By lowering the shutter menu we can find the notifications displayed in chronological order and, to the right, the customizable shortcuts. I feel very comfortable with the Huawei interface: I find it smooth and intuitive in addition to being highly customizable. Those who love Android stock would not appreciate it in the same way.

Huawei Nova Plus performance

Now to the Nova Plus numbers. Under the shell, the smartphone has a 2GHz 625 octa-core Snapdragon 625 processor with Cortex A53 and GPU Adreno 506. It’s a processor used on mid-range devices which during my test, proved to be capable of handling any task without any problems or overheating.

Even during game sessions with binding titles such as Real Racing 3 or Asphalt 8 it did not show any signs of overheating. Alongside the processor there is a 3GB of RAM and 32GB of expanding internal memory via microSD if it gives up its dual SIM feature (be specific, that it is a Dual Standby).

The processor meets the interface requirements thanks to a 3GB of RAM and a inexpensive Full UD screen, which is able to guarantee Rapid transitions from one app to another as well as the absence of lag, crush and overheating. In short, the 625 Snapdragon on the Nova Plus does its job without problems and meets even gamers and lovers of multitasking. From a performance point of view, it is certainly not capable of competing with OnePlus 3 and Honor 8 but, moreover, it would be an unfair challenge despite it bearing the same price tag.

Huawei Nova Plus camera

Huawei’s aim with the new Nova is to provide users good performance in the field of photography, and the fashion blogger Xenia Tchoumi during the presentation event focused on this component in particular and, even more, on filters and features of the front camera.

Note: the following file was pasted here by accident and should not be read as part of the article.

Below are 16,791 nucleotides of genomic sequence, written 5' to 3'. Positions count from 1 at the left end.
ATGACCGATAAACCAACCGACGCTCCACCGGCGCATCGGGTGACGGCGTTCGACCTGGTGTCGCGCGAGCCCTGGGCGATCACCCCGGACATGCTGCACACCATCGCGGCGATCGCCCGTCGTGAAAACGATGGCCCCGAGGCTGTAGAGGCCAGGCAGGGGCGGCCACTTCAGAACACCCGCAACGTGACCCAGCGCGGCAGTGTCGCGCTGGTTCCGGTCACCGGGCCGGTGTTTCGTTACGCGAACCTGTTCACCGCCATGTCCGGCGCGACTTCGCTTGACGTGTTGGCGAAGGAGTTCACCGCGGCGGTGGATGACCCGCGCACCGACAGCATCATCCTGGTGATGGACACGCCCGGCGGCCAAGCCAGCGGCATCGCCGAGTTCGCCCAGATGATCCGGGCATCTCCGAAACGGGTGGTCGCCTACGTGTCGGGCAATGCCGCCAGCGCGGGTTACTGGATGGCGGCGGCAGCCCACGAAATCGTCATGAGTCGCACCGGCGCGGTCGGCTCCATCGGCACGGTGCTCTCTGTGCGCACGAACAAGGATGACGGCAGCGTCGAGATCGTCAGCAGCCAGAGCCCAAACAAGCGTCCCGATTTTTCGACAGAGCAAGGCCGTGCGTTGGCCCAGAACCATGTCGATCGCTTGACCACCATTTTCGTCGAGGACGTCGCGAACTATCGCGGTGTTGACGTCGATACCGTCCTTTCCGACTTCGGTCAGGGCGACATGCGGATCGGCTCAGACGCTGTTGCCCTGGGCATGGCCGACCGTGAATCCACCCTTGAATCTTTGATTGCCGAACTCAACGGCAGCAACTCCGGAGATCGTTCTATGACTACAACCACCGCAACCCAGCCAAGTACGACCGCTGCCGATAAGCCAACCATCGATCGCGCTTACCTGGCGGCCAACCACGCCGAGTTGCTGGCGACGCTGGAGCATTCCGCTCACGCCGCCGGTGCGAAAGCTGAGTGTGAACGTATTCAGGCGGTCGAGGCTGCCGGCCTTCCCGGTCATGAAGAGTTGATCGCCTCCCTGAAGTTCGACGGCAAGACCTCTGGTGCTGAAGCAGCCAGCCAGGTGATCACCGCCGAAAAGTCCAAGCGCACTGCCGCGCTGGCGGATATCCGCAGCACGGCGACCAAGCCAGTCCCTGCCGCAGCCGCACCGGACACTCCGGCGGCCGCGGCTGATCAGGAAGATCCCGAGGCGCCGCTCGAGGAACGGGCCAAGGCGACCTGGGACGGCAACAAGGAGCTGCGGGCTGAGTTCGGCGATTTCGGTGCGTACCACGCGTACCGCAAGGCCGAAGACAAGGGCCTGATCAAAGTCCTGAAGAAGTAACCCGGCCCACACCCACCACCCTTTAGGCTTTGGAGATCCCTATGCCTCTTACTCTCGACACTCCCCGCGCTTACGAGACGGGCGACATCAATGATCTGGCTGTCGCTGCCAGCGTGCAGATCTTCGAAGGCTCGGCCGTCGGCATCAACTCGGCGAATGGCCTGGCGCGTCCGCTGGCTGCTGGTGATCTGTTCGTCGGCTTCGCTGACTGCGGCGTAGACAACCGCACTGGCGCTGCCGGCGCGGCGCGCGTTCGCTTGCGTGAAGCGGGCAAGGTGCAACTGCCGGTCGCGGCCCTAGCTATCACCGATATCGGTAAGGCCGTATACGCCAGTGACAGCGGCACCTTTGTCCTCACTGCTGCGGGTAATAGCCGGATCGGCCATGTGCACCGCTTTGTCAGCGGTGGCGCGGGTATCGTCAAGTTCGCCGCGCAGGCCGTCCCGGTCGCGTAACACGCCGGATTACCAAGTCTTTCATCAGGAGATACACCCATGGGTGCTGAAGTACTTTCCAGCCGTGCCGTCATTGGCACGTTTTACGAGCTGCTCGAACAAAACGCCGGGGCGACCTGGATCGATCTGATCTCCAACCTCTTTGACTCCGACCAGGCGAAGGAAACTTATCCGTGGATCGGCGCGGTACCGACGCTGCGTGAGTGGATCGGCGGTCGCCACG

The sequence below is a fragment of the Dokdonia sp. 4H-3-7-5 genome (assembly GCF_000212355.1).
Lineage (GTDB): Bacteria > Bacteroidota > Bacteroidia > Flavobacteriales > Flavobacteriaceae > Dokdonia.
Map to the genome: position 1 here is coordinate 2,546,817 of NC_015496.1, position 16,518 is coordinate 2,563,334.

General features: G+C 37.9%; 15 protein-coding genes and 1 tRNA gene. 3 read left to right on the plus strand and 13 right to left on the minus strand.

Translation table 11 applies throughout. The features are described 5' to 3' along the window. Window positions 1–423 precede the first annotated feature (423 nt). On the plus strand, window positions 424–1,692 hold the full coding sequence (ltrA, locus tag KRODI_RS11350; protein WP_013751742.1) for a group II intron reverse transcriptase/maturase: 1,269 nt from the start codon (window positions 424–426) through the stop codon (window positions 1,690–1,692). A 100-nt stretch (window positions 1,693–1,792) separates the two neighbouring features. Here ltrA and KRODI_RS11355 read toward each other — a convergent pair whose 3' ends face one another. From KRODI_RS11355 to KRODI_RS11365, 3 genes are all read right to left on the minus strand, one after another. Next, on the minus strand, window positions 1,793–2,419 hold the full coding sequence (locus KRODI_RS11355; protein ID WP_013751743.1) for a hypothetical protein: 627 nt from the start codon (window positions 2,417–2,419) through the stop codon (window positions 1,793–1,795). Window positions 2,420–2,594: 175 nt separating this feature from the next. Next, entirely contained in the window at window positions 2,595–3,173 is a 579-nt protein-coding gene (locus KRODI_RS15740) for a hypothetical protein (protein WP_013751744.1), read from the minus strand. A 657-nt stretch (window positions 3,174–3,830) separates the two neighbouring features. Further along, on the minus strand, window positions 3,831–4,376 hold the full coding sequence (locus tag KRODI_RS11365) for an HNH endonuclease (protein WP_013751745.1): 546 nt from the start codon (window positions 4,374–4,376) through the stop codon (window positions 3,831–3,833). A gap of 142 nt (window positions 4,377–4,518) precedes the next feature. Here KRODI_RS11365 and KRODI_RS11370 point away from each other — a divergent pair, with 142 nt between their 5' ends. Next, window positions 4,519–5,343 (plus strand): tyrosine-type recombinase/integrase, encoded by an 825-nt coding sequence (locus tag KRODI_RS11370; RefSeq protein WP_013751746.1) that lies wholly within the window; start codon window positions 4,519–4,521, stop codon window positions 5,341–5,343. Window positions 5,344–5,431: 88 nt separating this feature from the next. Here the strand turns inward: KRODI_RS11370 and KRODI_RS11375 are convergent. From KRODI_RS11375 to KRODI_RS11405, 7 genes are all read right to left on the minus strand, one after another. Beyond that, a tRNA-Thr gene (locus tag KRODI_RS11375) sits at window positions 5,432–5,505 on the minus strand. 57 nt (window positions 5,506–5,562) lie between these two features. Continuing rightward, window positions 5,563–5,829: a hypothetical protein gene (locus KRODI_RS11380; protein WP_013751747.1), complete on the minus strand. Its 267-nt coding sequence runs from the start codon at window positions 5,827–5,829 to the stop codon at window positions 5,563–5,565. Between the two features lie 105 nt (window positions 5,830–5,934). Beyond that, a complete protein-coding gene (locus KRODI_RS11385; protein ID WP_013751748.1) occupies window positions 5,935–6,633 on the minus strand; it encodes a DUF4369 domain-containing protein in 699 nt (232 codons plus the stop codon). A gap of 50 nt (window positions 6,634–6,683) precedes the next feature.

The Nova Plus offers a main 16 MP lens with an f/2.0 apertura and a Sony IMX298 sensor (the same as the OnePlus 3) capable of shooting 4K videos. There is also the hybrid autofocus, that does not seem to work as it ought to, and the dual tone flash.

In low light conditions the image quality definitely lower

As a whole, during the day, the camera is able to guarantee good photos with natural colors and rich details. In low light conditions the image quality is significantly lower and some pictures come out blurry or show photographic noise. This is a problem for any smartphone, even high-end range ones. The software allows for the launching of the camera by double clicking on the low volume function.

On the front we can find an 8MP front lens dedicated to selfies and Full HD videos. Even in this case the camera is affected by the lighting conditions. A series of effects are available for make-up, mainly aimed at a female audience. As on other of the brand’s devices, there is also the Beauty effect which I recommend you reduce to its minimum setting if you want to avoid looking like “dollies” in photos. To avoid catching your fingers in selfies, you should activate the voice Touch to capture, as a tap on the display is enough to activate the photo button.